Rosacea treatment shifts focus
Rosacea has always been challenging to treat, but continued research of late has forged a better understanding of the potential pathogeneses of the disease, with the common denominator appearing to be inflammation. Although more work needs to be done, this relatively new insight into rosacea has already opened the door for novel effective therapeutic approaches, bringing much needed relief to rosacea patients.
Much has been learned over the past decade about rosacea, but perhaps one of the most important pieces of the rosacea puzzle is that it is now understood to be a chronic inflammatory disorder; as such, the focus of treatment options has slowly shifted towards the anti-inflammatory and away from the antibiotic approach.
“We now know that rosacea is not an infectious disorder but a chronic inflammatory disorder, all of which leads to the concept that antibiotics are not the right way to go about treating it,” says Hilary E. Baldwin, M.D., Department of Dermatology, SUNY Downstate Medical Center, Brooklyn, New York.
Although antibiotics are effective in the treatment of rosacea, they work by being anti-inflammatory agents. When full dose antibiotic agents are used, Dr. Baldwin says that more harm is ultimately caused than good, including the potential development of antibiotic resistances. According to Dr. Baldwin, the tetracycline class of antibiotics frequently used in rosacea is, in fact, a very good anti-inflammatory drug and in order to maximize the anti-inflammatory effect, lower doses of the antibiotic should be used.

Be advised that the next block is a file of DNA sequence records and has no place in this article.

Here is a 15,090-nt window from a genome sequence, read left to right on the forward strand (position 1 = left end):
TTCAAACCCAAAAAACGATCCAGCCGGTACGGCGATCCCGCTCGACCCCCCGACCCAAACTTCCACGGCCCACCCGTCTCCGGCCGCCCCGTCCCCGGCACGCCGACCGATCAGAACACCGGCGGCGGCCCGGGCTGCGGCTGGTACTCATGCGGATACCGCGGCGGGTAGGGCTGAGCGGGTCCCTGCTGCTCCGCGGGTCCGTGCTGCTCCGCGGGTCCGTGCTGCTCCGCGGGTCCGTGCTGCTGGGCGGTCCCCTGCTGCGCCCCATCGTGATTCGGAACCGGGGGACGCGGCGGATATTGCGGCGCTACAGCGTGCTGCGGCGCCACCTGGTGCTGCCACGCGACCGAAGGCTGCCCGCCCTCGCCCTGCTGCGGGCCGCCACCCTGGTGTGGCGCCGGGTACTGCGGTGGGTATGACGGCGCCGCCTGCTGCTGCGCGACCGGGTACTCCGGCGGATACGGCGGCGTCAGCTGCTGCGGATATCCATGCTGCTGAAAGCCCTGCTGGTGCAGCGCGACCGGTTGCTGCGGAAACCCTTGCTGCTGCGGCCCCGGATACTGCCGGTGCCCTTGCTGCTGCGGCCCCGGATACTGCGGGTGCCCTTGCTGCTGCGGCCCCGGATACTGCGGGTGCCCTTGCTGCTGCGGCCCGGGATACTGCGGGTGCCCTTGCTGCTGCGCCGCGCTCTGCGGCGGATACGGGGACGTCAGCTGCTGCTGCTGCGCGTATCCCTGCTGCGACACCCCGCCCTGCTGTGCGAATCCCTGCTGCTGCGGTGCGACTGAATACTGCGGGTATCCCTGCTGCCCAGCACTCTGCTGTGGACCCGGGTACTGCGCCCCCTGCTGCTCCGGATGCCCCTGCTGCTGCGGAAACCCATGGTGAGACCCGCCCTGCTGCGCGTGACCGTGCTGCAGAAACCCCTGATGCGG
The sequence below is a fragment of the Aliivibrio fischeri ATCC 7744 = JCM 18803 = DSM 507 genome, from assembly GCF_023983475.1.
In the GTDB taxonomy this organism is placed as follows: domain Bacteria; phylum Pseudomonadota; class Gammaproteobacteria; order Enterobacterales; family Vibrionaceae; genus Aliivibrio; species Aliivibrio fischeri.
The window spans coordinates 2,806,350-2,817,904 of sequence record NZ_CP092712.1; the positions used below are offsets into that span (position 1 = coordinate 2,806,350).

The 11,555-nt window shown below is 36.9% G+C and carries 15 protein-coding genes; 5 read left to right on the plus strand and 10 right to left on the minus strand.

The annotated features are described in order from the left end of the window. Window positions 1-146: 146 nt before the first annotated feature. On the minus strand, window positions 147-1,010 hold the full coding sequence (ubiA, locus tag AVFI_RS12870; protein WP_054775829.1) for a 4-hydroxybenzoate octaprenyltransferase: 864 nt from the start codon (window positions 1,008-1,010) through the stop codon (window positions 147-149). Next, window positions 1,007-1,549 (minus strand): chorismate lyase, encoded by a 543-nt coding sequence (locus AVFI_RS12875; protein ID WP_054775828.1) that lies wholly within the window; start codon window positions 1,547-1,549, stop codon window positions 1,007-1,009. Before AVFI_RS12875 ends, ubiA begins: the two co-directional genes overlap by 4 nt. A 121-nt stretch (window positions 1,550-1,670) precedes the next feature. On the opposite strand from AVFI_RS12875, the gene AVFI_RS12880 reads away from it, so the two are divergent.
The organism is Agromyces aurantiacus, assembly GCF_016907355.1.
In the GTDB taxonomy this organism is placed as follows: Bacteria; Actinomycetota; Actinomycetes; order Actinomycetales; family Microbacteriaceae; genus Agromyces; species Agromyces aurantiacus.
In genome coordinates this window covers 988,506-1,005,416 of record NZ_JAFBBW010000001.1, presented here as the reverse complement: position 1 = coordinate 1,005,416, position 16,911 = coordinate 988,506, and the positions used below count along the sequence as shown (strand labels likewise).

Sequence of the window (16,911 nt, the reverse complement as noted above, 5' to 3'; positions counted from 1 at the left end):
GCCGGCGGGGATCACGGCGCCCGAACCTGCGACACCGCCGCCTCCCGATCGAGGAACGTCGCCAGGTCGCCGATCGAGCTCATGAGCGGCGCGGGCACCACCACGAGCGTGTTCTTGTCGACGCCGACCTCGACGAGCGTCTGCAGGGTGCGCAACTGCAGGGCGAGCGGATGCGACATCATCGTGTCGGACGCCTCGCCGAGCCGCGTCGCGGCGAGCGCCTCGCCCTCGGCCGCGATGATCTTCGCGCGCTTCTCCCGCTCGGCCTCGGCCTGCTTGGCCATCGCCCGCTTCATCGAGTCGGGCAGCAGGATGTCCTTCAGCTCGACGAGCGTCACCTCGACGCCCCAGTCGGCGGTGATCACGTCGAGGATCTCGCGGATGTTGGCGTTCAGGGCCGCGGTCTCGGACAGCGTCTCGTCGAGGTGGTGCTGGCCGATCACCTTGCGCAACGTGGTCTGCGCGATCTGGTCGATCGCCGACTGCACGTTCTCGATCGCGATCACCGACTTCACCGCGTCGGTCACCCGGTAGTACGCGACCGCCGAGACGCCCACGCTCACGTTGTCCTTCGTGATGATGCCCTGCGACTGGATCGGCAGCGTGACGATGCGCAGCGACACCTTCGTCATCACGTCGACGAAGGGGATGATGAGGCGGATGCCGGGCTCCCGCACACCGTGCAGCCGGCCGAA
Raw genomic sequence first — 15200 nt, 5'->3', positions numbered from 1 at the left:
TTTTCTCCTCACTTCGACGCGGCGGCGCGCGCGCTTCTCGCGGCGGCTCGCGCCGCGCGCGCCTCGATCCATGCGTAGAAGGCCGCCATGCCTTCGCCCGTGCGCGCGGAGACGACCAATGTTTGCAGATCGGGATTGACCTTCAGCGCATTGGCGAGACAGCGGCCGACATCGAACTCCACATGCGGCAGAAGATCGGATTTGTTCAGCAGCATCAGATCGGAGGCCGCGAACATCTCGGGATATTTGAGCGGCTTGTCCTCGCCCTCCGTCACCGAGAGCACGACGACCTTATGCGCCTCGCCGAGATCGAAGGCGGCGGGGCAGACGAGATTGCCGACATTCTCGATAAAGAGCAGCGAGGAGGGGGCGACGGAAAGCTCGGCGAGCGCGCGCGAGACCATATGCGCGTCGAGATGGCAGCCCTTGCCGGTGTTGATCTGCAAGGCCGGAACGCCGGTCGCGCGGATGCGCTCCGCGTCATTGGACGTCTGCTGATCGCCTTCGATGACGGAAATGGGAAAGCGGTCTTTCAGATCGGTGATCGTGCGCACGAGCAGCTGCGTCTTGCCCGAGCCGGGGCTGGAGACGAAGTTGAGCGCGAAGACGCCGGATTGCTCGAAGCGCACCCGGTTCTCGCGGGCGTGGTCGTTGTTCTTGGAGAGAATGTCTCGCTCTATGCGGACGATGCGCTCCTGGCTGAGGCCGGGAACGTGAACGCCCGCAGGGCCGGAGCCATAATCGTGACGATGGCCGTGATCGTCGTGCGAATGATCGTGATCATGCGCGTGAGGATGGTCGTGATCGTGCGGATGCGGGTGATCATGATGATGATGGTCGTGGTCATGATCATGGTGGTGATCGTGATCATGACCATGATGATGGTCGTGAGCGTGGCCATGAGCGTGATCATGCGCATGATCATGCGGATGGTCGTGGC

“Recognizing that doxycycline has both anti-inflammatory and antibiotic capacities, we started playing around with anti-inflammatory dose doxycycline for the treatment of rosacea, and found a dose that was low enough not to be an antibiotic but high enough to impart a full anti-inflammatory ability. This was in part a kind of verification that rosacea indeed was a chronic inflammatory disease where there was an up-regulation of cathelicidins and matrix metalloproteinases in the epidermis that were suppressed by doxycycline,” Dr. Baldwin says.
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There is an acute difference however between doxycycline (Oracea, Galderma), which is 40mg of doxycycline in a controlled dosing manner (and an anti-inflammatory dose), and low-dose antibiotics. At 40mg, doxycycline does not have antibiotic capabilities and therefore is not an antibiotic but instead an anti-inflammatory drug. According to Dr. Baldwin, 50mg/day doxycycline or minocycline, although effective in rosacea, are antibiotic doses, and low-dose at that. Antibiotic resistance is encouraged by inadequate dosing with antibiotics. Therefore, one could argue that 200mg/day is a less harmful dose than 50mg/day.